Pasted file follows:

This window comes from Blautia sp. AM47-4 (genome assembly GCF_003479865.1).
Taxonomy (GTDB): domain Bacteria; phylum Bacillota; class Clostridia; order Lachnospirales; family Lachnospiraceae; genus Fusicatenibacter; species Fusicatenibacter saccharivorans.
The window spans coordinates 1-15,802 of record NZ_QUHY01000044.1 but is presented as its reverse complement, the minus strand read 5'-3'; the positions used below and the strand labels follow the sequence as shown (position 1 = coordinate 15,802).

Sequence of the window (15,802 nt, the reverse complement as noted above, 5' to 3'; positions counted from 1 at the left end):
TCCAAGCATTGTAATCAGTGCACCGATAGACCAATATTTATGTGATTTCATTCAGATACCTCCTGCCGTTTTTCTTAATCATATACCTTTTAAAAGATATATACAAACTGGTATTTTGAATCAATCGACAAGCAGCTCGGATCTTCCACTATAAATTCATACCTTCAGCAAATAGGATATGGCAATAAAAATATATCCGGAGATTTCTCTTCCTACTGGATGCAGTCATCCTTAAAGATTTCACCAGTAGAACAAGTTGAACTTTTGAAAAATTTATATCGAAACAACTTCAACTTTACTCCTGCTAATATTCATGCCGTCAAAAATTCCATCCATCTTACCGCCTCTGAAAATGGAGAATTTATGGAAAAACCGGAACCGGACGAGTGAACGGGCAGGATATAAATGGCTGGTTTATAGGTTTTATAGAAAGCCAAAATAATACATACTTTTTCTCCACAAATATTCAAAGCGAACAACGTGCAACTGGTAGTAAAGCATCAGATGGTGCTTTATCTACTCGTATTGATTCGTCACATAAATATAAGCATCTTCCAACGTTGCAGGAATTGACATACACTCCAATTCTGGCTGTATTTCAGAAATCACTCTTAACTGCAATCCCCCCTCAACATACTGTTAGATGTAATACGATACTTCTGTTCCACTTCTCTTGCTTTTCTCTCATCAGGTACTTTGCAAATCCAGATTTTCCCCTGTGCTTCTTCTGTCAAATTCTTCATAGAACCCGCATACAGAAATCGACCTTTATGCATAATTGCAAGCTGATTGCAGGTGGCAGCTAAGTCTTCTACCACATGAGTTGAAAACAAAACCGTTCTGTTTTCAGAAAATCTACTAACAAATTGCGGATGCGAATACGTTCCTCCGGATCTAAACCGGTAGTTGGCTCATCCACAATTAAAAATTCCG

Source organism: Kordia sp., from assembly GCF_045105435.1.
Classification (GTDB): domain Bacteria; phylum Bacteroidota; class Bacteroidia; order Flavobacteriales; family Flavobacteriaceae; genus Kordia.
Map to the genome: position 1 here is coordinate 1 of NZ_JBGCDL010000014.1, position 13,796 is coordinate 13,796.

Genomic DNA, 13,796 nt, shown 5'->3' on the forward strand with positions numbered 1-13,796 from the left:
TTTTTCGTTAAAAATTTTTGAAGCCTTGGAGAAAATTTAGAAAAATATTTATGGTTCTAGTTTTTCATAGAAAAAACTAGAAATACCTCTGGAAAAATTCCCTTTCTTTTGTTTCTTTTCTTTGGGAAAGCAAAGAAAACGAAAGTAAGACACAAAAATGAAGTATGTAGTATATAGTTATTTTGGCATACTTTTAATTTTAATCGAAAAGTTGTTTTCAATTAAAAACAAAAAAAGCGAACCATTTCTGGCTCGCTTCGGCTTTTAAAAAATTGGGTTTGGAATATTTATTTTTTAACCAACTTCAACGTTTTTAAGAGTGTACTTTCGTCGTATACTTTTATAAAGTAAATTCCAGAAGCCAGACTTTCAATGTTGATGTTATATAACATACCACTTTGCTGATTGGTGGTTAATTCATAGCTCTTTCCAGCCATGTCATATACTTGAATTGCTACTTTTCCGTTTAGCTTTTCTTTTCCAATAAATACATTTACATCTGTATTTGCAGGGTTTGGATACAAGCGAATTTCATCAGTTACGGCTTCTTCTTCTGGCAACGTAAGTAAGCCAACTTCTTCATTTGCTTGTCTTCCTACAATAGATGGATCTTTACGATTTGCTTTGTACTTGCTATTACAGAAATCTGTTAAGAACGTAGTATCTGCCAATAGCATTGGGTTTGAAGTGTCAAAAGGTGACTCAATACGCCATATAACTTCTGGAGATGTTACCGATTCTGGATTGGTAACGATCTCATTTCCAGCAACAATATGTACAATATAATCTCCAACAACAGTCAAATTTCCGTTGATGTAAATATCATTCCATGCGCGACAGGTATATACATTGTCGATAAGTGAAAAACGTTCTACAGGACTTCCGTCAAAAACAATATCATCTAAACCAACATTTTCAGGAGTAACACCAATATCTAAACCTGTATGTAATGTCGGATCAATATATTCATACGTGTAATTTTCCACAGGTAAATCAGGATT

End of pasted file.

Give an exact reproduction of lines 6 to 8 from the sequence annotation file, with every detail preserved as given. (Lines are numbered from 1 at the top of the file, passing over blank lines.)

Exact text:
Source organism: Kordia sp., from assembly GCF_045105435.1.
Classification (GTDB): domain Bacteria; phylum Bacteroidota; class Bacteroidia; order Flavobacteriales; family Flavobacteriaceae; genus Kordia.
Map to the genome: position 1 here is coordinate 1 of NZ_JBGCDL010000014.1, position 13,796 is coordinate 13,796.